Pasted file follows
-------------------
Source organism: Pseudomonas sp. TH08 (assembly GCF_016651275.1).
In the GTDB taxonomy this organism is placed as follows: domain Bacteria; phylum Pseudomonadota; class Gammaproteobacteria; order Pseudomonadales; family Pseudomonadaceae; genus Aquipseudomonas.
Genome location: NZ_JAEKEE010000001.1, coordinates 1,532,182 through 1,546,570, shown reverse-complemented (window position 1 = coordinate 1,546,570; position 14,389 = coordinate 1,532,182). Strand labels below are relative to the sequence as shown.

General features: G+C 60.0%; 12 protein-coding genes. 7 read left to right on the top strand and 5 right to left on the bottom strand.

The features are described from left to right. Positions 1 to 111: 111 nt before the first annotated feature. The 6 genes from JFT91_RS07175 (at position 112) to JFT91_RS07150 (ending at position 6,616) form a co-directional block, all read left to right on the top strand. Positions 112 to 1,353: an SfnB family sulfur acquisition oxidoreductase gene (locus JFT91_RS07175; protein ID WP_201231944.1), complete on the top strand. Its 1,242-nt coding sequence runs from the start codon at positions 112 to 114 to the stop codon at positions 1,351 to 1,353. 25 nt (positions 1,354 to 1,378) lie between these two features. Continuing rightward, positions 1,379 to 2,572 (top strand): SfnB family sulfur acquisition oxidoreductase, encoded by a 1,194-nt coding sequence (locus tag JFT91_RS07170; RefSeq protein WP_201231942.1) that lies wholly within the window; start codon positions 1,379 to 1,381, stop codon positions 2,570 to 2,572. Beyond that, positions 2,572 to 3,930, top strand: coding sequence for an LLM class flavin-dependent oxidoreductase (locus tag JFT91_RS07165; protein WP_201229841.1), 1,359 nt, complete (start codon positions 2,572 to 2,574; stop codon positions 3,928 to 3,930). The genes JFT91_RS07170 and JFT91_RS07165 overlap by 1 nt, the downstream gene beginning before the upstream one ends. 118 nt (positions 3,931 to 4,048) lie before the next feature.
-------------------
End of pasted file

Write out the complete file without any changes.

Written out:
Source organism: Pseudomonas sp. TH08 (assembly GCF_016651275.1).
In the GTDB taxonomy this organism is placed as follows: domain Bacteria; phylum Pseudomonadota; class Gammaproteobacteria; order Pseudomonadales; family Pseudomonadaceae; genus Aquipseudomonas.
Genome location: NZ_JAEKEE010000001.1, coordinates 1,532,182 through 1,546,570, shown reverse-complemented (window position 1 = coordinate 1,546,570; position 14,389 = coordinate 1,532,182). Strand labels below are relative to the sequence as shown.

General features: G+C 60.0%; 12 protein-coding genes. 7 read left to right on the top strand and 5 right to left on the bottom strand.

The features are described from left to right. Positions 1 to 111: 111 nt before the first annotated feature. The 6 genes from JFT91_RS07175 (at position 112) to JFT91_RS07150 (ending at position 6,616) form a co-directional block, all read left to right on the top strand. Positions 112 to 1,353: an SfnB family sulfur acquisition oxidoreductase gene (locus JFT91_RS07175; protein ID WP_201231944.1), complete on the top strand. Its 1,242-nt coding sequence runs from the start codon at positions 112 to 114 to the stop codon at positions 1,351 to 1,353. 25 nt (positions 1,354 to 1,378) lie between these two features. Continuing rightward, positions 1,379 to 2,572 (top strand): SfnB family sulfur acquisition oxidoreductase, encoded by a 1,194-nt coding sequence (locus tag JFT91_RS07170; RefSeq protein WP_201231942.1) that lies wholly within the window; start codon positions 1,379 to 1,381, stop codon positions 2,570 to 2,572. Beyond that, positions 2,572 to 3,930, top strand: coding sequence for an LLM class flavin-dependent oxidoreductase (locus tag JFT91_RS07165; protein WP_201229841.1), 1,359 nt, complete (start codon positions 2,572 to 2,574; stop codon positions 3,928 to 3,930). The genes JFT91_RS07170 and JFT91_RS07165 overlap by 1 nt, the downstream gene beginning before the upstream one ends. 118 nt (positions 3,931 to 4,048) lie before the next feature.